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DIY bar strength?

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randycasburn
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Re: DIY bar strength?

Postby randycasburn » Thu Jan 18, 2018 6:17 pm

Why do center lines have to pass through a "hole in the bar"? Think U mounted to bottom of bar. Why would that not work? Plus maintains integrity (strength) of tube without the need for hole.

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Re: DIY bar strength?

Postby Jyoder » Thu Jan 18, 2018 6:35 pm

Like many things in kiting, lighter weight gear is usually better, but is this really true with the control bar? Anyone have experience comparing heavy vs light bars and have an opinion? Now that I think about it, I do really like the feel of my tiny ultra light no frills Flysurfer Peak 1 bar for landboarding. I also am not a fan of the large bar ends and floats that are currently in fashion.

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Re: DIY bar strength?

Postby kitexpert » Thu Jan 18, 2018 6:58 pm

Center line does not have to go through the center, but if it doesn't bar will look/feel a bit clumsier. In the old times we used to have diy bars like that and some brands also.

If carbon tube is used two possibilities for through the center depowerline are: 1) separate part which is strong enough to have a hole, joints by having it inside of tube ends 2)plug inside of tube to strenghten the center for a hole. Even strong wood is possible, having lot of superglue/laminating epoxy to glue it in its place and to seal it from water. Bar end plugs can also be wood, again soaked with epoxy or superglue to make it resistant to water. Cutting L-shaped ends from marine plywood makes it possible to have usual type ends for the lines.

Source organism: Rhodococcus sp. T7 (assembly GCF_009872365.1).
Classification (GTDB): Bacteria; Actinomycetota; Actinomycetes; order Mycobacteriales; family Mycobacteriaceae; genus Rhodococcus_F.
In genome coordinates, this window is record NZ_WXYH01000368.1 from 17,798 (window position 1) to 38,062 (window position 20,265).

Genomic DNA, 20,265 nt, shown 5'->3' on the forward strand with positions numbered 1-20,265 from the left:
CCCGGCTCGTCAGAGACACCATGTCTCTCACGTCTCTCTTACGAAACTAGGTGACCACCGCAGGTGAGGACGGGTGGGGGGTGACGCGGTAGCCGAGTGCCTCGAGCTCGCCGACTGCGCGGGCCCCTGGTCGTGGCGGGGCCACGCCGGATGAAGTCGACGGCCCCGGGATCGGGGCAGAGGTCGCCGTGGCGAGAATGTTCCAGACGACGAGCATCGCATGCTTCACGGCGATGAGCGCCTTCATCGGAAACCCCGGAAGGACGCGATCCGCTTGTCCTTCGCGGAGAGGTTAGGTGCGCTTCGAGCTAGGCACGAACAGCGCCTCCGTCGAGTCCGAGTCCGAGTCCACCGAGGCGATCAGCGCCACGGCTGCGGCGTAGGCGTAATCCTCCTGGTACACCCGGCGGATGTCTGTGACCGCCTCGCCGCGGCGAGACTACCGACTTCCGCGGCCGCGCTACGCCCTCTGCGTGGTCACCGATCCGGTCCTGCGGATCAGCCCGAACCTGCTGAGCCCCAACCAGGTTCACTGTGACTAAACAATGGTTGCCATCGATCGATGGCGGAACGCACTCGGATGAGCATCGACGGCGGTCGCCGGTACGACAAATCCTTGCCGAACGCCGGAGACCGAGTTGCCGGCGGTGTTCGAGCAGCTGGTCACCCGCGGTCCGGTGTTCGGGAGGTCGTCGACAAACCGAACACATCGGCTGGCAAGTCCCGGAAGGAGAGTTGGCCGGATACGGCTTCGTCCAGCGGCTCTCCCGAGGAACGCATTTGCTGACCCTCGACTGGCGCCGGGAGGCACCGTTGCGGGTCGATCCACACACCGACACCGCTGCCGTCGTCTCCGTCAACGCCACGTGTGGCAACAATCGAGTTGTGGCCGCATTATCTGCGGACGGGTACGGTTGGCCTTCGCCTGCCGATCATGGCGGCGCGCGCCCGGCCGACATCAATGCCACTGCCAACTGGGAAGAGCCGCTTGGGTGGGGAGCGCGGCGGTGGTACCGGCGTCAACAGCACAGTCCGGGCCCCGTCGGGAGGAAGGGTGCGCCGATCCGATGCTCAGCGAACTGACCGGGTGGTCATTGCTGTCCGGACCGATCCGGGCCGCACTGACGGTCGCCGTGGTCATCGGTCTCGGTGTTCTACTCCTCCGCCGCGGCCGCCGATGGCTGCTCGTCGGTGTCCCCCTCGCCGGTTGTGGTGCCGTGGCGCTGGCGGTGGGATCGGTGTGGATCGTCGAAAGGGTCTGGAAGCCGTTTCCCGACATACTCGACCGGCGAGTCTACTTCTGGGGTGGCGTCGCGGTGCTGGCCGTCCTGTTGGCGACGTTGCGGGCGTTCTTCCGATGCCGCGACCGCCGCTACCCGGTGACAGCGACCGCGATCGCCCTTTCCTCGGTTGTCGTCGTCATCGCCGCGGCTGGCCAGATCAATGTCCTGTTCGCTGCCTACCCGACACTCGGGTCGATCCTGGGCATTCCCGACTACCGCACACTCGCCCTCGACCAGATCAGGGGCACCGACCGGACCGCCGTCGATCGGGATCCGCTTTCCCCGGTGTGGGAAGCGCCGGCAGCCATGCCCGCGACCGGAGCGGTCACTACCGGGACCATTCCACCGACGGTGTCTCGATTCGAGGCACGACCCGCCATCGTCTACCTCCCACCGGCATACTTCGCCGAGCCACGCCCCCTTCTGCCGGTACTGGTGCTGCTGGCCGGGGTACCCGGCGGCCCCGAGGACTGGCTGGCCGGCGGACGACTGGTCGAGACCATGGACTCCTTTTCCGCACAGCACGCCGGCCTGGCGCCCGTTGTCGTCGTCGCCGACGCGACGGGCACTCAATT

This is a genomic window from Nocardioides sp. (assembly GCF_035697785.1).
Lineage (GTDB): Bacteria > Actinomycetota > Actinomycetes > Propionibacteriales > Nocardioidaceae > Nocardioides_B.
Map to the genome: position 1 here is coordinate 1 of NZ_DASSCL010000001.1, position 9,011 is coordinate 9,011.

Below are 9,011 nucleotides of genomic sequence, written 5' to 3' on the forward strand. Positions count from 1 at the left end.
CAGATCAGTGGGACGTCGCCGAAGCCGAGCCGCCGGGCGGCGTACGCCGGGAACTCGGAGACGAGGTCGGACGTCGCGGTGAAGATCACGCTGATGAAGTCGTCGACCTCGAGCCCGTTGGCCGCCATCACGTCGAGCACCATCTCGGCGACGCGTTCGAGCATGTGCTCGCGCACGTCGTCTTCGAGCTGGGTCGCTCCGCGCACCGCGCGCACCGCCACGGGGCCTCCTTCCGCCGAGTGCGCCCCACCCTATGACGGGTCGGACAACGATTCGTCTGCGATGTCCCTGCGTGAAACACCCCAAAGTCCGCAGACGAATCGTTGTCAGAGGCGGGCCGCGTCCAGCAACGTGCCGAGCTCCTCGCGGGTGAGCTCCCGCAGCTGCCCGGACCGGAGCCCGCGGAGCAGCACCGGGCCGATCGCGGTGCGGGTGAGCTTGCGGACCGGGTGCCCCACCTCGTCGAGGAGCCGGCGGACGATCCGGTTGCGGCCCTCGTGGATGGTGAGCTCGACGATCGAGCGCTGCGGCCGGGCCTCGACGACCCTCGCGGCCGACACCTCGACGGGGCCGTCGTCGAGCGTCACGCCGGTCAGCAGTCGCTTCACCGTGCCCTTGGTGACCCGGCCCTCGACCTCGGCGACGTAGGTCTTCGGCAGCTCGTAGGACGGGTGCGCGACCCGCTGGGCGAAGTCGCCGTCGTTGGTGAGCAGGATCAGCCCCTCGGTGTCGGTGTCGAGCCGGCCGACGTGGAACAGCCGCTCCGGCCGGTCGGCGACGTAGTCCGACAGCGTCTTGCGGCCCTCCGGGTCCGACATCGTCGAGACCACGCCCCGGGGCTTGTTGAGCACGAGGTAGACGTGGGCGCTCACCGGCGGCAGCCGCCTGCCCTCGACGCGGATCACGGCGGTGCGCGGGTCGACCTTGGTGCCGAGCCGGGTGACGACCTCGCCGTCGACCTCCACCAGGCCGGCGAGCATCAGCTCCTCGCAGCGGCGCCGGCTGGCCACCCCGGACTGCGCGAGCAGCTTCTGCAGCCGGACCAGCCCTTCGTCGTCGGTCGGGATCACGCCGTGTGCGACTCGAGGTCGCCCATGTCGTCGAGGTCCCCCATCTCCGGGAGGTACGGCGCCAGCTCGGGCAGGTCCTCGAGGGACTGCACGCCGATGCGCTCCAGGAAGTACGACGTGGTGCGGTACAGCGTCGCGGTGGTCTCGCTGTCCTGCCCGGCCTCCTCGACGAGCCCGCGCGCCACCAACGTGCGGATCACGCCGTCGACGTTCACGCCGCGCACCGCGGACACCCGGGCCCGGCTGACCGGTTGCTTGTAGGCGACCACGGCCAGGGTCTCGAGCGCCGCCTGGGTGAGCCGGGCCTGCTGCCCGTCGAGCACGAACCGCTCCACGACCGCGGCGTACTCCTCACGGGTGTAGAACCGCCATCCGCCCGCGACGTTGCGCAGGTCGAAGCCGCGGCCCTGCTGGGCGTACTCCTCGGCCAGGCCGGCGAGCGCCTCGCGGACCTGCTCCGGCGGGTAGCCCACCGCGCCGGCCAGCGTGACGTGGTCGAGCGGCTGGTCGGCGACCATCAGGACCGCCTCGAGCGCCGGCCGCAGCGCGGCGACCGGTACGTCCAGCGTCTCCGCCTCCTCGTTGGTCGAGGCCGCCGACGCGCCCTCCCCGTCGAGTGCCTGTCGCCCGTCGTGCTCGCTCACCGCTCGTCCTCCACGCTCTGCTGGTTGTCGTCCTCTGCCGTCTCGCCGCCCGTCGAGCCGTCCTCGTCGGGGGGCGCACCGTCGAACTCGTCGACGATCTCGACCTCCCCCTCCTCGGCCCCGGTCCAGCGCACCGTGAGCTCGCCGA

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Re: DIY bar strength?

Postby edt » Thu Jan 18, 2018 7:14 pm

randycasburn wrote:
Thu Jan 18, 2018 6:17 pm
Why do center lines have to pass through a "hole in the bar"? Think U mounted to bottom of bar. Why would that not work? Plus maintains integrity (strength) of tube without the need for hole.
they used to make control bars this way and I've used one before, but if you have used them you'll find they are just not as nice. It's easier to get your finger trapped against the bar, also easier to have a chicken line wrap around the bar and get a powered death loop because all you have preventing the bar from twisting around on itself is a little steel o-ring.

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Re: DIY bar strength?

Postby randycasburn » Thu Jan 18, 2018 8:55 pm

edt wrote:
Thu Jan 18, 2018 7:14 pm
they used to make control bars this way and I've used one before, but if you have used them you'll find they are just not as nice. It's easier to get your finger trapped against the bar, also easier to have a chicken line wrap around the bar and get a powered death loop because all you have preventing the bar from twisting around on itself is a little steel o-ring.